Plans to reacquire Sri Lankan archaeological and religious artifacts housed in foreign museums are underway after the government approved a proposal by Urban Development and Sacred Area Development Minister Dinesh Gunawardene.
The minister told The Sunday Times this was in accordance with the report of a Presidential Commission which had recommended steps to reacquire religious relics taken out of the country during the colonial period. This is to be done through bodies such as the United Nations Educational, Scientific and Cultural Organisation (UNESCO).
“During the colonial period, archaeological treasures belonging to various religious institutions were taken away. There is a UNESCO understanding that that these items should be returned to their countries of origin,” Mr. Gunawardene said.
|Sri Lanka’s Tara Devi statue at the British Museum
Details of such items taken from Sri Lanka were disclosed at hearings of the presidential commission appointed to look into matters relating to the Buddha Sasana.
Former Archaeology Commissioners who served in the colonial days had recorded in their journals details of artifacts taken out of the country, the minister said.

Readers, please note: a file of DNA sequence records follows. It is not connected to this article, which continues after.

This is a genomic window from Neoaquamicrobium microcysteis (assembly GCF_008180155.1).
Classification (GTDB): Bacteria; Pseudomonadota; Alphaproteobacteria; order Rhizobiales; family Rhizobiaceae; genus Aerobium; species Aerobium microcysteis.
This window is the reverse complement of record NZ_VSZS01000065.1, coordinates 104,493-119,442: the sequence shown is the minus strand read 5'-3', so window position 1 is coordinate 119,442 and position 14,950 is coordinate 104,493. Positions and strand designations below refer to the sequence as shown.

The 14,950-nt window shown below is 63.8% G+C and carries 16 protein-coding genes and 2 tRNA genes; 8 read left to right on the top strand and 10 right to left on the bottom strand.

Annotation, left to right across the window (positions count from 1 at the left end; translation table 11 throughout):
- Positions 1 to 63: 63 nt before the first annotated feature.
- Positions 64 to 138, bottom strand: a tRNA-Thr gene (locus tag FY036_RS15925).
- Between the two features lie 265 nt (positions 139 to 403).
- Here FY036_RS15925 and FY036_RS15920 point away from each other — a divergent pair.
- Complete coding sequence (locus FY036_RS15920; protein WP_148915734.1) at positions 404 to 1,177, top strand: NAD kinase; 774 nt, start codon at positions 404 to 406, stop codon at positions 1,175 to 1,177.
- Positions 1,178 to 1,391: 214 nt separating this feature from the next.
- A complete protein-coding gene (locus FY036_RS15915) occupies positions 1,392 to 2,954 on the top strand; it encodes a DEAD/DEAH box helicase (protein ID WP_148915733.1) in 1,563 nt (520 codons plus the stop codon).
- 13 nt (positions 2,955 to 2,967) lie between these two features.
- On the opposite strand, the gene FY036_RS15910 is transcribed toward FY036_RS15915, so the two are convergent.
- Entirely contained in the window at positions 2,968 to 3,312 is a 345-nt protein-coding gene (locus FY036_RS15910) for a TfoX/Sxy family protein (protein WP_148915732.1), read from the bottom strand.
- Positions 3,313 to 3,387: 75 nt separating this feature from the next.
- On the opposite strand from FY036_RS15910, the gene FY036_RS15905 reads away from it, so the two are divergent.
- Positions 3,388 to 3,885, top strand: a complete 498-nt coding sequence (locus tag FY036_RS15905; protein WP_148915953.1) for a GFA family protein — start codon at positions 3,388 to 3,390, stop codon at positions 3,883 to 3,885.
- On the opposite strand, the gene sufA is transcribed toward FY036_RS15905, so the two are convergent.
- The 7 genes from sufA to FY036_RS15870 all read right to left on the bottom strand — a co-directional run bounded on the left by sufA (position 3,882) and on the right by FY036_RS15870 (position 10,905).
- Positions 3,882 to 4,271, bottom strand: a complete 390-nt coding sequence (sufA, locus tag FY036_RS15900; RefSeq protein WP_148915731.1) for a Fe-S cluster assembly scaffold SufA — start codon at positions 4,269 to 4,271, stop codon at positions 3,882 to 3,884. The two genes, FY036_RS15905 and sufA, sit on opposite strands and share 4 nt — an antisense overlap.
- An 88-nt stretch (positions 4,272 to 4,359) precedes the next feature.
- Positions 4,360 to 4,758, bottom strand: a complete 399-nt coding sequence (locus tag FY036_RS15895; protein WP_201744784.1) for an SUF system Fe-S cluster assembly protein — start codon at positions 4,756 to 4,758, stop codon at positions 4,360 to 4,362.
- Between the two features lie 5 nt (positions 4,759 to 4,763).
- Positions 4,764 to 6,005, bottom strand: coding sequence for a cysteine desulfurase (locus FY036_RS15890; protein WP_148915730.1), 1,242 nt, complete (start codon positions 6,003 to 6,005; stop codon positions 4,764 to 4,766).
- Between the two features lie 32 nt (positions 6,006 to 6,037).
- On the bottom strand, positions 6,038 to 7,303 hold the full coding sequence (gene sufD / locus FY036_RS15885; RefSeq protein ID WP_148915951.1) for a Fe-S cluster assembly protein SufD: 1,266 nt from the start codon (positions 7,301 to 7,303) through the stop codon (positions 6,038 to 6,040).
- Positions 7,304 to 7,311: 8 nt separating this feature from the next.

“Belongings of various kings and national leaders such as King Sri Wickramarajasinghe and Veera Keppetipola, works of art and other items have been taken away. These lie in various institutes in other countries, especially in Western Europe. We’re trying to bring these items back,” he said.
A committee comprising secretaries to the ministries of Urban Development and Sacred Area Development, Cultural Affairs and National Heritage, Religious Affairs and Moral Upliftment and Foreign Affairs has been appointed to draw up the plan within three months.
Cultural Affairs and National Heritage Secretary G. L. W. Samarasinghe said there were many such items at the British and the Netherlands museums. “The statue of Tara Devi, said to be one of the world’s five best statues is one such item. There are many more. It is a great idea to try and bring these back to the country,” he said.
A Catalogue of Antiquities by Dr. P. H. D. H. de Siva available at the National Museum Library in Colombo lists out the vast number of Sri Lankan artifacts housed in foreign museums across the world.
According to the catalogue, a valuable ivory casket from the 16th century during the reign of King Buwaneka Bahu is on display at a museum in Munich, Germany. The casket is made of ivory and also consists of gold, rubies and sapphires, the catalogue states. Another German museum in Berlin houses 154 Sri Lankan masks, it added.
Several key museums in Britain have become home to many ancient artifacts from Sri Lanka. Dr. De Silva’s catalogue states that a large